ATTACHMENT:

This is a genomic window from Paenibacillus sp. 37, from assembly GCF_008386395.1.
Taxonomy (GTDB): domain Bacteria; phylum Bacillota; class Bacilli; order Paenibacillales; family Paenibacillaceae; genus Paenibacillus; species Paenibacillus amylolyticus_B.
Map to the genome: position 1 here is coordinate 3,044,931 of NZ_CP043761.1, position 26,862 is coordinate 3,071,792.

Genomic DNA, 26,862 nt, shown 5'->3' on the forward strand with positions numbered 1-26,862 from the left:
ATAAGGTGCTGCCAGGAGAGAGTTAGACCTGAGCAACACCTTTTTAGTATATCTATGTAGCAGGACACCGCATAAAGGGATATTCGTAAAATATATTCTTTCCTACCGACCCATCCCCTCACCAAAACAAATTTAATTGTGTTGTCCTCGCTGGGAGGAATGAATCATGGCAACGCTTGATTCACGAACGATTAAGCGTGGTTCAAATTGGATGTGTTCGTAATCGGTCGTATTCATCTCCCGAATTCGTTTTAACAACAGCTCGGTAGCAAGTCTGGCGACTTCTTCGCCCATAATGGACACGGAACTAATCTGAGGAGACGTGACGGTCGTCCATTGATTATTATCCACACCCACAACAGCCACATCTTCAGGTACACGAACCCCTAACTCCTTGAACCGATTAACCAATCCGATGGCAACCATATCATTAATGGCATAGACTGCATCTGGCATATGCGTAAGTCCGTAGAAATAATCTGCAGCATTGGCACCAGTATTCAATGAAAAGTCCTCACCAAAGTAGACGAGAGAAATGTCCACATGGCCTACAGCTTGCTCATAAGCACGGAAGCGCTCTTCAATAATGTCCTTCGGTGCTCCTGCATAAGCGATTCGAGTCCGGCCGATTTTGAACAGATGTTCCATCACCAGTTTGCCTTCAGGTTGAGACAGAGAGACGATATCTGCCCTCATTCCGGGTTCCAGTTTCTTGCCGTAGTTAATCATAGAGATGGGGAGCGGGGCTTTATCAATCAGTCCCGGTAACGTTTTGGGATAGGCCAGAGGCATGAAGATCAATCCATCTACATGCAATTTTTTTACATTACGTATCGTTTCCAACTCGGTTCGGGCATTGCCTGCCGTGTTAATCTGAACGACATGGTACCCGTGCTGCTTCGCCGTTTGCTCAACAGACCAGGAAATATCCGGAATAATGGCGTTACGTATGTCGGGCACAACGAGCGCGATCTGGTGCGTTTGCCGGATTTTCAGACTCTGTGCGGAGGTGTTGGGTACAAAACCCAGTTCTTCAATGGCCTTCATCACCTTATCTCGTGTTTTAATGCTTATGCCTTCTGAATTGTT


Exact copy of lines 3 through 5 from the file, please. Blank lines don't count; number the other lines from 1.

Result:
Map to the genome: position 1 here is coordinate 3,044,931 of NZ_CP043761.1, position 26,862 is coordinate 3,071,792.

Genomic DNA, 26,862 nt, shown 5'->3' on the forward strand with positions numbered 1-26,862 from the left:
ATAAGGTGCTGCCAGGAGAGAGTTAGACCTGAGCAACACCTTTTTAGTATATCTATGTAGCAGGACACCGCATAAAGGGATATTCGTAAAATATATTCTTTCCTACCGACCCATCCCCTCACCAAAACAAATTTAATTGTGTTGTCCTCGCTGGGAGGAATGAATCATGGCAACGCTTGATTCACGAACGATTAAGCGTGGTTCAAATTGGATGTGTTCGTAATCGGTCGTATTCATCTCCCGAATTCGTTTTAACAACAGCTCGGTAGCAAGTCTGGCGACTTCTTCGCCCATAATGGACACGGAACTAATCTGAGGAGACGTGACGGTCGTCCATTGATTATTATCCACACCCACAACAGCCACATCTTCAGGTACACGAACCCCTAACTCCTTGAACCGATTAACCAATCCGATGGCAACCATATCATTAATGGCATAGACTGCATCTGGCATATGCGTAAGTCCGTAGAAATAATCTGCAGCATTGGCACCAGTATTCAATGAAAAGTCCTCACCAAAGTAGACGAGAGAAATGTCCACATGGCCTACAGCTTGCTCATAAGCACGGAAGCGCTCTTCAATAATGTCCTTCGGTGCTCCTGCATAAGCGATTCGAGTCCGGCCGATTTTGAACAGATGTTCCATCACCAGTTTGCCTTCAGGTTGAGACAGAGAGACGATATCTGCCCTCATTCCGGGTTCCAGTTTCTTGCCGTAGTTAATCATAGAGATGGGGAGCGGGGCTTTATCAATCAGTCCCGGTAACGTTTTGGGATAGGCCAGAGGCATGAAGATCAATCCATCTACATGCAATTTTTTTACATTACGTATCGTTTCCAACTCGGTTCGGGCATTGCCTGCCGTGTTAATCTGAACGACATGGTACCCGTGCTGCTTCGCCGTTTGCTCAACAGACCAGGAAATATCCGGAATAATGGCGTTACGTATGTCGGGCACAACGAGCGCGATCTGGTGCGTTTGCCGGATTTTCAGACTCTGTGCGGAGGTGTTGGGTACAAAACCCAGTTCTTCAATGGCCTTCATCACCTTATCTCGTGTTTTAATGCTTATGCCTTCTGAATTGTT